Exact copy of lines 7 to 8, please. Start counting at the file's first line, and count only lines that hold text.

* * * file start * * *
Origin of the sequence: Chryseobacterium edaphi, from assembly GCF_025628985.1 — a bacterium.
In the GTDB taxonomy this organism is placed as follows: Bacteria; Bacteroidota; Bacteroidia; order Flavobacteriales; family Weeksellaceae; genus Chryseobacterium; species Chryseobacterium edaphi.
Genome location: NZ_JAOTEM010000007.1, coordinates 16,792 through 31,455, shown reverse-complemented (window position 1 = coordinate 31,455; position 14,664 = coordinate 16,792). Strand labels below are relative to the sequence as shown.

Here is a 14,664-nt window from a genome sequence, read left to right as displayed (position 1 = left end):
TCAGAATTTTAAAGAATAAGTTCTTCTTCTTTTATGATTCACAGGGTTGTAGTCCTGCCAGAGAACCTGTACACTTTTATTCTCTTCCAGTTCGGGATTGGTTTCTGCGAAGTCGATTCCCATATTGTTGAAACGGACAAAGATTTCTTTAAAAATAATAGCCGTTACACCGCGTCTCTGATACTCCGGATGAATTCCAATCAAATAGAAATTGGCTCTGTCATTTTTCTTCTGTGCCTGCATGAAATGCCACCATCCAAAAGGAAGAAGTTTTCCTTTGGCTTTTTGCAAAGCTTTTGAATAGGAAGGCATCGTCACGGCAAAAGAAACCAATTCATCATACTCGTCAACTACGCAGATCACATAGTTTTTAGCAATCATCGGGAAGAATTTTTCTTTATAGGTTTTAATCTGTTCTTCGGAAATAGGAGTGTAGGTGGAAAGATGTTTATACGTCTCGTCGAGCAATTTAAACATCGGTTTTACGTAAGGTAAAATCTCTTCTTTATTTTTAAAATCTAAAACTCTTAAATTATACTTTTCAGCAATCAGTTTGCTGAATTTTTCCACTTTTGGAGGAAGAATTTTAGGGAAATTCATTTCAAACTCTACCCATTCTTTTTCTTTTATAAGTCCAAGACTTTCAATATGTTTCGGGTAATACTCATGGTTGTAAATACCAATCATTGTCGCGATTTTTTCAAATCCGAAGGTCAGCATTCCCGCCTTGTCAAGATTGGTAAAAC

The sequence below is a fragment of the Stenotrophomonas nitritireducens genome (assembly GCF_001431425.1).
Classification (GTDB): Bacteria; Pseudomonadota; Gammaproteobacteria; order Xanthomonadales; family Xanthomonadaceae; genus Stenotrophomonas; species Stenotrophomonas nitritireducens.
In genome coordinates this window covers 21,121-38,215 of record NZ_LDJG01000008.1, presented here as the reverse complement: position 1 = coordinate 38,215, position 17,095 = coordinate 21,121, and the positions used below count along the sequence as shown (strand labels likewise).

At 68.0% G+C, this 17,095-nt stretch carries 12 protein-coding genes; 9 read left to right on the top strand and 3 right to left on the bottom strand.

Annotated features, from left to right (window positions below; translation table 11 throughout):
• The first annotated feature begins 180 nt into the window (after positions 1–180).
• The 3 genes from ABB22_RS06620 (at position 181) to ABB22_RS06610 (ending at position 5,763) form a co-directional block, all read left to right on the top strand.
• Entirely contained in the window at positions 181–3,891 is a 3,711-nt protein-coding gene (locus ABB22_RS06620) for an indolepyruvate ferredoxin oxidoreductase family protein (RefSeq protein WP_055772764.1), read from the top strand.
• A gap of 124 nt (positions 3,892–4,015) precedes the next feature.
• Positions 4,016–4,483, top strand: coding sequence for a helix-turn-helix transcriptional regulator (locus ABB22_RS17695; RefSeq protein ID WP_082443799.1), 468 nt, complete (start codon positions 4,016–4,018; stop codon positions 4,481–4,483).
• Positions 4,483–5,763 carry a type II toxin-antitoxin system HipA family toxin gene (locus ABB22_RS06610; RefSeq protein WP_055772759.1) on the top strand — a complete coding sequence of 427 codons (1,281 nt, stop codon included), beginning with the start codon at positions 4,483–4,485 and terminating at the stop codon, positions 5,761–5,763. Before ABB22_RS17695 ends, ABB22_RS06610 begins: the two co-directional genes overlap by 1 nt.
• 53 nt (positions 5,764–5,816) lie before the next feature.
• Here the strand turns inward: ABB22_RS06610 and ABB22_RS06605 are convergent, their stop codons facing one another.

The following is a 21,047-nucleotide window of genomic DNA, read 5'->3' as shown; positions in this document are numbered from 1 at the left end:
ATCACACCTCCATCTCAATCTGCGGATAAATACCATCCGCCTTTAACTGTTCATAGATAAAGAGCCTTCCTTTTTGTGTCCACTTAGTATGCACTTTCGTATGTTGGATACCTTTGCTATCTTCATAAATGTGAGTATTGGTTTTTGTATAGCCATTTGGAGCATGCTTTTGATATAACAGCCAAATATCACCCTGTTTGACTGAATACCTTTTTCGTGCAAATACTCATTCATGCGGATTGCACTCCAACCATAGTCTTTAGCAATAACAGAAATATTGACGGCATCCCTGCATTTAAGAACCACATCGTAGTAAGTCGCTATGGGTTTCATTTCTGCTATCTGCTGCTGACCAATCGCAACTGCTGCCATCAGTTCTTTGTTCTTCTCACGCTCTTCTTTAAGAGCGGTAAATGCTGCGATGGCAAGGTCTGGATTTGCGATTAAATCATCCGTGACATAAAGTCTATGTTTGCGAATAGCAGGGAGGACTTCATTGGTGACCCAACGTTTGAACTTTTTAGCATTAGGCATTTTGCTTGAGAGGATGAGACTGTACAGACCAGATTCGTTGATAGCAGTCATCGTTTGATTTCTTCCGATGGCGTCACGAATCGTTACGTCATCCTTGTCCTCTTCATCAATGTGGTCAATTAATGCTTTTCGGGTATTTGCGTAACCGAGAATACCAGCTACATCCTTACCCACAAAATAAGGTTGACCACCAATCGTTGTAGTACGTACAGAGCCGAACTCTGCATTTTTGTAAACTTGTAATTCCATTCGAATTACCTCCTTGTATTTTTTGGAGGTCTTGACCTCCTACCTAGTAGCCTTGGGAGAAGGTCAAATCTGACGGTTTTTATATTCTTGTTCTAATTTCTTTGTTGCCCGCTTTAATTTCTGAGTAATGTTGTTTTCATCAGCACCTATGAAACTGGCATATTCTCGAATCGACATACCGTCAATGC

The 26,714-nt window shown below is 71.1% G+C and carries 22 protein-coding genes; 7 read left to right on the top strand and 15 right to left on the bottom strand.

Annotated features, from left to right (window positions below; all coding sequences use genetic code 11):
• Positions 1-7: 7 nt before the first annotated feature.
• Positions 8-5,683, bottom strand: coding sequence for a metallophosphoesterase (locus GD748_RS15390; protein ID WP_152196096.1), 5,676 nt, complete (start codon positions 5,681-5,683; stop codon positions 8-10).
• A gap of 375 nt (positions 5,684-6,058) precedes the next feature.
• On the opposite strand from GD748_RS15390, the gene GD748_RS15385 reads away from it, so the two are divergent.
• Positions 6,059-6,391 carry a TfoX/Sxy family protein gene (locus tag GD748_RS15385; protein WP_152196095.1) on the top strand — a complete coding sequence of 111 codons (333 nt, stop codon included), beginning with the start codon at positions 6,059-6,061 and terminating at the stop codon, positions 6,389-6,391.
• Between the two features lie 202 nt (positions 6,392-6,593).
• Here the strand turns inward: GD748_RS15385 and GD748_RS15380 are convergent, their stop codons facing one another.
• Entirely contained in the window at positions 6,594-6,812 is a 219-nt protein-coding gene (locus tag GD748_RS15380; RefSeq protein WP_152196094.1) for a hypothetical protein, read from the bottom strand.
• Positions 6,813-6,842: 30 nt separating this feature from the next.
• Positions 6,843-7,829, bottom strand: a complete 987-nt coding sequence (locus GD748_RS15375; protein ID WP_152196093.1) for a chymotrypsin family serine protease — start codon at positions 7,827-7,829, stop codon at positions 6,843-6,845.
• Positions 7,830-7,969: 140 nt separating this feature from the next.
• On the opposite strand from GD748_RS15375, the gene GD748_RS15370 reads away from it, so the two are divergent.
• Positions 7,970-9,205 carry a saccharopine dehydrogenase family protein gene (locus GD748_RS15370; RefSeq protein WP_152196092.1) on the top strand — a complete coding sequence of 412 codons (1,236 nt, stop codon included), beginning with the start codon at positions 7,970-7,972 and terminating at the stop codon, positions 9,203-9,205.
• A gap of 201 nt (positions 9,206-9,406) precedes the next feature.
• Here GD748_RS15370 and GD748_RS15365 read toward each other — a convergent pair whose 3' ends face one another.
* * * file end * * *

Classification (GTDB): Bacteria; Pseudomonadota; Gammaproteobacteria; order Xanthomonadales; family Xanthomonadaceae; genus Stenotrophomonas; species Stenotrophomonas nitritireducens.
In genome coordinates this window covers 21,121-38,215 of record NZ_LDJG01000008.1, presented here as the reverse complement: position 1 = coordinate 38,215, position 17,095 = coordinate 21,121, and the positions used below count along the sequence as shown (strand labels likewise).